Real-World Data Debunks University of Wisconsin Land Use Study
April 14, 2015 - Issue #207View Full Issue
In response to a recent study by researchers at the University of Wisconsin that attempts to suggest that growth in U.S. corn and soybean production from 2008 to 2012 drove massive conversion of grassland, forest, and other “native” lands to crop production, Renewable Fuels Association (RFA) Senior Vice President Geoff Cooper pointed to several key pieces of real-world data to topple the study’s already shaky foundations.
Cooper started his response by noting, “contrary to the study’s results, there is no empirical evidence to support the argument that U.S. cropland has expanded since 2008, let alone that large tracts of native grassland and forest have been converted to crops. In fact, USDA data clearly show that the area planted to field crops was more than 1 million acres smaller in 2012 than in 2008.”
“Indeed, the natural conclusion suggested by USDA acreage data is that increases in corn and soybean production have been accommodated through “crop switching” and higher yields per acre—not through conversion of non-agricultural lands.”
Cooper went on to state, “USDA data shows a net reduction in area planted to field crops (i.e., “planted cropland”) between 2008 and 2012. Planted cropland totaled 325.6 million acres in 2008, fell in successive years through 2011, then rebounded to 324.3 million acres in 2012—still more than 1 million acres below 2008 levels.”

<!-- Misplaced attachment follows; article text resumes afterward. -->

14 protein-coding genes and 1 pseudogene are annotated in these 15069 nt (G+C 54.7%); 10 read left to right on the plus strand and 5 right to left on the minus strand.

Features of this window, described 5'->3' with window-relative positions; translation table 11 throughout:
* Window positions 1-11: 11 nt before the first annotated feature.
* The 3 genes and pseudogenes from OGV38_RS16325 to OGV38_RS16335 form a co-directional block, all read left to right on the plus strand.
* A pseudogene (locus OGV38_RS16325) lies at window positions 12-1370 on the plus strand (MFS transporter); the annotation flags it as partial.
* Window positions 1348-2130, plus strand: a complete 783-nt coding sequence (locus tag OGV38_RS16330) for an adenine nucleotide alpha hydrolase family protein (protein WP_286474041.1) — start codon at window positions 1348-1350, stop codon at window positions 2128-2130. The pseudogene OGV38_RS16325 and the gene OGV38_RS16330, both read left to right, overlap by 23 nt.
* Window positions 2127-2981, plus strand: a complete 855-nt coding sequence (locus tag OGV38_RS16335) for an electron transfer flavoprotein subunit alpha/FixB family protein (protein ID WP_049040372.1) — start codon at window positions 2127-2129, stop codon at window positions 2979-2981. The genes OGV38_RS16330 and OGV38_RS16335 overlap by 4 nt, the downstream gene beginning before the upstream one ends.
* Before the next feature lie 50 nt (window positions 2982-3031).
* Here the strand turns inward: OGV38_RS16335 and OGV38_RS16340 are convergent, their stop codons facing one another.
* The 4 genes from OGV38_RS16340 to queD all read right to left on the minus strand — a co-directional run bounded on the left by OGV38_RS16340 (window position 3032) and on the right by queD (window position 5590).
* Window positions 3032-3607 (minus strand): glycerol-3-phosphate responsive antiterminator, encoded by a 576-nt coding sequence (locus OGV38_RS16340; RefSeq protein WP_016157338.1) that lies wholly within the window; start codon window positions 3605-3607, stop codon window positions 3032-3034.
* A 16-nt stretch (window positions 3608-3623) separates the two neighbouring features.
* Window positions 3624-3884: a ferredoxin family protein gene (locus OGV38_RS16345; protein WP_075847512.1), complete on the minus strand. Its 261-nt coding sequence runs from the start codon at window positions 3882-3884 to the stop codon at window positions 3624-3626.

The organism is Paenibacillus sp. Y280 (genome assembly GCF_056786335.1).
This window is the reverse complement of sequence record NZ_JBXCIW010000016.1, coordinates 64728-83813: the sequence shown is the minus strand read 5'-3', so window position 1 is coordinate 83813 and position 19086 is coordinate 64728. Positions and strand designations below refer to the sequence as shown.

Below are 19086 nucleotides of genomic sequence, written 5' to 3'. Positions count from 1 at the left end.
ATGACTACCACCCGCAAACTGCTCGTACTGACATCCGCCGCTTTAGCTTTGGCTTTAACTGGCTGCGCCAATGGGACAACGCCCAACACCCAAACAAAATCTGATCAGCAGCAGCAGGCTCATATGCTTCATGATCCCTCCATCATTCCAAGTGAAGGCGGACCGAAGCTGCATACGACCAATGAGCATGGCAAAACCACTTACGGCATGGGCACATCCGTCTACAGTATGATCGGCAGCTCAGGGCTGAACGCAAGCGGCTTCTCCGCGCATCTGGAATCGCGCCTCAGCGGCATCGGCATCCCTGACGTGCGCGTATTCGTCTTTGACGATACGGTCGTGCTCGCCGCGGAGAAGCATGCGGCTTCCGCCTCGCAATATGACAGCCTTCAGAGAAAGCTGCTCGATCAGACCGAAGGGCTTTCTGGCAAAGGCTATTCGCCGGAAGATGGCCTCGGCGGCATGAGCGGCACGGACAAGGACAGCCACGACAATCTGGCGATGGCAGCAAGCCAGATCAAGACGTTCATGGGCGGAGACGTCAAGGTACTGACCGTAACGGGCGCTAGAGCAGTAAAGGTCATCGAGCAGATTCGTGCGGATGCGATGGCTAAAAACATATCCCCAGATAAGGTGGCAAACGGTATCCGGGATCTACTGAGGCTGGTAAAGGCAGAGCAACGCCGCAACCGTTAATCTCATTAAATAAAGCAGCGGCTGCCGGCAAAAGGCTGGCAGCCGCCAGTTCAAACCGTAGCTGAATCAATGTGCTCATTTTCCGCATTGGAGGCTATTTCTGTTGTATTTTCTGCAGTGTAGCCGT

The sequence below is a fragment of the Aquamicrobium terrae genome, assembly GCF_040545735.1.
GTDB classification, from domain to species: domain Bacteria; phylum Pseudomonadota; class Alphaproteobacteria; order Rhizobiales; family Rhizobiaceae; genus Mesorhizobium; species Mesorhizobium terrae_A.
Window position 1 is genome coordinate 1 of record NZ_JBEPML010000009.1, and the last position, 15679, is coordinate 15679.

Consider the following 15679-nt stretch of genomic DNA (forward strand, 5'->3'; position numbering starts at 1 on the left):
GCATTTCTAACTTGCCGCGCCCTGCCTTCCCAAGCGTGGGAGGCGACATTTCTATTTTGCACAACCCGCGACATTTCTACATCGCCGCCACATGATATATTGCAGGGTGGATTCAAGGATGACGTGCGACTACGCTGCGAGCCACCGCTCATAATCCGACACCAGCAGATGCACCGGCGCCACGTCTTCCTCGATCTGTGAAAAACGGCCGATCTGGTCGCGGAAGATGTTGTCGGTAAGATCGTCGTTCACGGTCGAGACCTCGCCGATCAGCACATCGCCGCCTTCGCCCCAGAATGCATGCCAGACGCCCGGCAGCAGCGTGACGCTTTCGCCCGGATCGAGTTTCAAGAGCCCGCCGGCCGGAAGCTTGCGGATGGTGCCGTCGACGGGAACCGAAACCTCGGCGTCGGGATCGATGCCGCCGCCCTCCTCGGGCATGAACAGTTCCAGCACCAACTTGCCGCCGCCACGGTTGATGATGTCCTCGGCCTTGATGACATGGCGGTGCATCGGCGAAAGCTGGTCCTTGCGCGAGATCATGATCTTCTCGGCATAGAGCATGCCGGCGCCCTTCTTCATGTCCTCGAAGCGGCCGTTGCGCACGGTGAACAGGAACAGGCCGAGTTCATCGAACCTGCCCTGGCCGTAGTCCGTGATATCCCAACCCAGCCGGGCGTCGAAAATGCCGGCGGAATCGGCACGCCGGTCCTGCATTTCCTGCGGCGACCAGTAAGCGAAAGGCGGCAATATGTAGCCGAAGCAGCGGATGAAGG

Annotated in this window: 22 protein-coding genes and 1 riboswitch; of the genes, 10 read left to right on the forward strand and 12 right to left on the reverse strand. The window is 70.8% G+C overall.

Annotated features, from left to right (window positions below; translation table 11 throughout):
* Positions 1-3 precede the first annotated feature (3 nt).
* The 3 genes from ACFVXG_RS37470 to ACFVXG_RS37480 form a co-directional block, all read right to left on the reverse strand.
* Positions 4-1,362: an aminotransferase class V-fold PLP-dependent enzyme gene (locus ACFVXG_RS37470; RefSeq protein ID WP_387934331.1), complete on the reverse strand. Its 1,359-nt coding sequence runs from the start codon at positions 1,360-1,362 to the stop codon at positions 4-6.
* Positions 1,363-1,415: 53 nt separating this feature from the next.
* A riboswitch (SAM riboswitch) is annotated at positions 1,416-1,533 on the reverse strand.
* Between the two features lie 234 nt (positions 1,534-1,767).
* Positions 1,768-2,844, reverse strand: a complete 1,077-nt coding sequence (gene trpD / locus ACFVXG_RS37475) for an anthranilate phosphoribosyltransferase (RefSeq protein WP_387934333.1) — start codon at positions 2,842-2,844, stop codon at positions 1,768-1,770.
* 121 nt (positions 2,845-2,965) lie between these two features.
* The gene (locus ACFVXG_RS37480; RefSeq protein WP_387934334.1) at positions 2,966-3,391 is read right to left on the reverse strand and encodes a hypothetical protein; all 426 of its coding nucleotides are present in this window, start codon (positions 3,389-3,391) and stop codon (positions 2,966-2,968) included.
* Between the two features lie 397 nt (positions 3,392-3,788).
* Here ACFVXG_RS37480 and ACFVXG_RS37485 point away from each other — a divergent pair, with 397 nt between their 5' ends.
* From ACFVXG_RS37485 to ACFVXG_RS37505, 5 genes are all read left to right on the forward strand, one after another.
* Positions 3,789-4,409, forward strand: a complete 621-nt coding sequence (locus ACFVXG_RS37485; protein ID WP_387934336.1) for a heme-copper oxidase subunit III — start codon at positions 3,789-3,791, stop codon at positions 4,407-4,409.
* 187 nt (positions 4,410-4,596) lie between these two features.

He then noted key findings from the most recent Census of Agriculture, including:
- Total cropland fell 4% (16.7 million acres) from 406.4 million acres in 2007 to 389.7 million acres in 2012.
- Total woodland increased 2.5% (1.9 million acres) from 75.1 million acres in 2007 to 77.0 million acres in 2012.
- Permanent pasture and rangeland increased 1.6% (6.5 million acres) from 408.8 million acres in 2007 to 415.3 million acres in 2012.
- Irrigated land fell by 1.4%, calling into question the paper’s argument that “…cropland expansion…raises substantial concerns about water use and sustainability.”
In conclusion, Cooper stated, “In the end, the authors of the Wisconsin paper fail to explain why their land use results—derived from highly suspect satellite data analysis—differ dramatically from official data reported by USDA’s National Agriculture Statistics Service. The authors suggest cropland has expanded on both a gross and net basis at the expense of grassland, forest and other native lands. Yet, there is little or no evidence in USDA’s widely used data sets that this has in fact occurred, nor is even sufficient anecdotal evidence to substantiate the study’s claims. Instead, USDA data show that the long-term national trend toward less planted cropland persisted following passage of the expanded Renewable Fuel Standard in 2007, and that increases in corn and soybean acres were accommodated through crop switching.”
To read Cooper’s entire analysis, please click here.